You will find, that in the beginning, the kit lens will be sufficient for all your shooting. Kit lenses usually range in focal length from 18mm to 50 or 55mm. An 18mm focal length is a wide angle and 55mm zooms out to cut down the angle width quite a bit. For most shooting the 18-55mm lens will be sufficient. If you want to shoot at the zoo however, you will likely need a lens with a reach of 55-200mm or 70-300mm. This will allow you to zoom up close when or where you can not walk closer.


The above photo shows my Sony A3000 with a 55-210mm zoom lens on it. This is the lens I use to shoot at the zoo and it is also good for portraits.


Above is a photo I took at the Memphis Zoo.

One of the reasons that I show this image is that many of the starting camera kits have two lenses. In the case of Sony A3000 it was an 18-55mm and the 55-210mm. I have both of those lenses but use them rarely now. The reason is that I have three prime lenses that I use most of the time. A 19mm Sigma for wide angle shots, a 30mm Sigma for most of my landscapes and street shots, and as 60mm for portraits.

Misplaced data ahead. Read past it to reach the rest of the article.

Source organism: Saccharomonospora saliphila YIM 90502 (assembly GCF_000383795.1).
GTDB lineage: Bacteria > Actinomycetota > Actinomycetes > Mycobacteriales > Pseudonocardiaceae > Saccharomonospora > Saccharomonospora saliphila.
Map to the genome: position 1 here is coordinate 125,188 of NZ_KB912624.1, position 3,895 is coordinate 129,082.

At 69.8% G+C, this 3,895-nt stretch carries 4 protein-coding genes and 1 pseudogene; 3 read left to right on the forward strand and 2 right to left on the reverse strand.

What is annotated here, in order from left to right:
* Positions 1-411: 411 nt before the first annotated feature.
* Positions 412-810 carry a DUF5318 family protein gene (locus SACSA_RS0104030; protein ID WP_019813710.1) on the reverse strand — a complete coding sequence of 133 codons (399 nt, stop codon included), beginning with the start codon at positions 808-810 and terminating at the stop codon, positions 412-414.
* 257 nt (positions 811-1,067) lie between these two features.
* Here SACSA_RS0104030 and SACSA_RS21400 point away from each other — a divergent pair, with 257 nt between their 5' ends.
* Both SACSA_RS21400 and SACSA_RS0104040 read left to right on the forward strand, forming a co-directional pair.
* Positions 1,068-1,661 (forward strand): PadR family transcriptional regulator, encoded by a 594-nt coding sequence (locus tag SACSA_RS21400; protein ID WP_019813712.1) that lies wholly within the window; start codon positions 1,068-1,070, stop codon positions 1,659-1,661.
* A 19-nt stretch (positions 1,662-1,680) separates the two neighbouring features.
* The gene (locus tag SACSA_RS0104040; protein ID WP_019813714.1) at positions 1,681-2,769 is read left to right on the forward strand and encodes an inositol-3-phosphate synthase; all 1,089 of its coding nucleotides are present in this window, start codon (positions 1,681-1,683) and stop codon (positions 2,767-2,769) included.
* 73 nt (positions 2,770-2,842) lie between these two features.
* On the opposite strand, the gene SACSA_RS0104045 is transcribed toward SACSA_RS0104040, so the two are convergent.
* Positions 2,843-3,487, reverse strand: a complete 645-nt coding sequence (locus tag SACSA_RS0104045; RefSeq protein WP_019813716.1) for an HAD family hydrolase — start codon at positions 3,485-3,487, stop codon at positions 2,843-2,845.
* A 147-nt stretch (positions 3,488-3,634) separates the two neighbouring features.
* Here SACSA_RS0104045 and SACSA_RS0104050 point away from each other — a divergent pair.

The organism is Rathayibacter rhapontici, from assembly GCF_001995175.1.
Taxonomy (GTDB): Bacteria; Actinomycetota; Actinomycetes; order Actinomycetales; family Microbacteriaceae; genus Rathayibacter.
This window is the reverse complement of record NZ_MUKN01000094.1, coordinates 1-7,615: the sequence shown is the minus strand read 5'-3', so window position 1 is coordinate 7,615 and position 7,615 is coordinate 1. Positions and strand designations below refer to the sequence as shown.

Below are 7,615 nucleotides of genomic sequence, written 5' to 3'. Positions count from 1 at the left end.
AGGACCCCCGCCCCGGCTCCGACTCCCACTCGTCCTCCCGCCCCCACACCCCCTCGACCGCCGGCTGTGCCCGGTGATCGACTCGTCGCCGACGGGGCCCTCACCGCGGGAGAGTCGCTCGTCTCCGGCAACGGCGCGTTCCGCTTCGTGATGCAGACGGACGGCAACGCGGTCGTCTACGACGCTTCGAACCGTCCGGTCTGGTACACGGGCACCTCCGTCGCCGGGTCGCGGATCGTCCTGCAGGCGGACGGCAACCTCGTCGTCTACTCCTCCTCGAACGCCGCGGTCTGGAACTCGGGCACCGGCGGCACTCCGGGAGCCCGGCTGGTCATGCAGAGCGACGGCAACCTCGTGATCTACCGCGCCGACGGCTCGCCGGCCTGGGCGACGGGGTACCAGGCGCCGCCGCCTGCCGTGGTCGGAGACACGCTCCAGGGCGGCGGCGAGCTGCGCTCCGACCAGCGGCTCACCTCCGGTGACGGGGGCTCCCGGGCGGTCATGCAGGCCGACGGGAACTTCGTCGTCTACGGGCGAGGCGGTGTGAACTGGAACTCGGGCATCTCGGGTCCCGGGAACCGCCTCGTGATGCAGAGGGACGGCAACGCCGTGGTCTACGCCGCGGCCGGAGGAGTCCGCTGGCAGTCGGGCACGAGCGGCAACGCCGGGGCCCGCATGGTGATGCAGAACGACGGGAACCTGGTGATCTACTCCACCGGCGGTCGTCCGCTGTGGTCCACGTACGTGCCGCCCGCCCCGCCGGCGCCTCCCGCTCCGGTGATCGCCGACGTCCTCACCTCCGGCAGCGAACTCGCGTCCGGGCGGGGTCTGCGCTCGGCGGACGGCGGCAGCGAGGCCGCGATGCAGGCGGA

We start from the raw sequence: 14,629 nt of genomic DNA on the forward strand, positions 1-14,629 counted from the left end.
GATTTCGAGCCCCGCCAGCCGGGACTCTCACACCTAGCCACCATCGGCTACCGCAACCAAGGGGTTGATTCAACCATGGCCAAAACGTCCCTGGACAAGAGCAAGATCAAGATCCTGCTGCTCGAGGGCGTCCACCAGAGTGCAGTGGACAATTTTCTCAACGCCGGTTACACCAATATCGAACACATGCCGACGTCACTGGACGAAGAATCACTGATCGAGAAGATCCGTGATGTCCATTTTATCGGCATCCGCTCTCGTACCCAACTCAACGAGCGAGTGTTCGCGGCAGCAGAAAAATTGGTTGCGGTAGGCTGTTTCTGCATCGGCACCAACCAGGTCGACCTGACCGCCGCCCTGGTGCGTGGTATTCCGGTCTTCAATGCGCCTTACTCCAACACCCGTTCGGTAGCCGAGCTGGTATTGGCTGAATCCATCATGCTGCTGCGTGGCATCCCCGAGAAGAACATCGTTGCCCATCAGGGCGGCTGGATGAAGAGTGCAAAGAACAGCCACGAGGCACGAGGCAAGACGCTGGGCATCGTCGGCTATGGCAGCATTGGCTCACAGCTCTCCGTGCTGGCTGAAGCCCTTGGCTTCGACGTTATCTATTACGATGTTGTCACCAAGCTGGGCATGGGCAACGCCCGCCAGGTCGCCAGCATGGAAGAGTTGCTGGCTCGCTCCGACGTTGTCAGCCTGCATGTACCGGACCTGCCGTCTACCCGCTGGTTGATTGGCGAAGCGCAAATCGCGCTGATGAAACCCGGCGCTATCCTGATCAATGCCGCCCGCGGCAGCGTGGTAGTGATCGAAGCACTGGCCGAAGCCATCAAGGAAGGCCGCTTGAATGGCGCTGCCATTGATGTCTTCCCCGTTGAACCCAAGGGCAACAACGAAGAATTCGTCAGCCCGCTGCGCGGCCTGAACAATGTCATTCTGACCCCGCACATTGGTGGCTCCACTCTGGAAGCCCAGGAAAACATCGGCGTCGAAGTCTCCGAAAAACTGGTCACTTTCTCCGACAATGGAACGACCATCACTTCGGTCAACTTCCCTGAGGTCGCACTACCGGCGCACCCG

The truth is that most all of the shots one wants to take can be accomplished with the most popular two kit lenses. This will work well for you in the beginning but no doubt if you stick to photography for a while you will want to get some prime lenses. I would suggest that you read the first two blog posts in conjunction with this if you have not.

Below I am going to post some of the variety of shots that I do.


Here is a portrait of Vallonda, shot with the Sigma 60mm 2.8 lens


This is a street shot of a down town park in atlanta


This is a covered bridge in Stone Mountain Georgia

In the first three posts I have given you some food for thought in getting your photography equipment. What ever you choose, whether new, used, or expensive full frame gear keep looking for this blog to develop. I will share the techniques and skills that I have gained along the way. This is merely a five year journey so far. I have learned a lot, and quite frankly, I am learning more every day.

Friday, April 1, 2016

Photography Basics: Equipping yourself Part II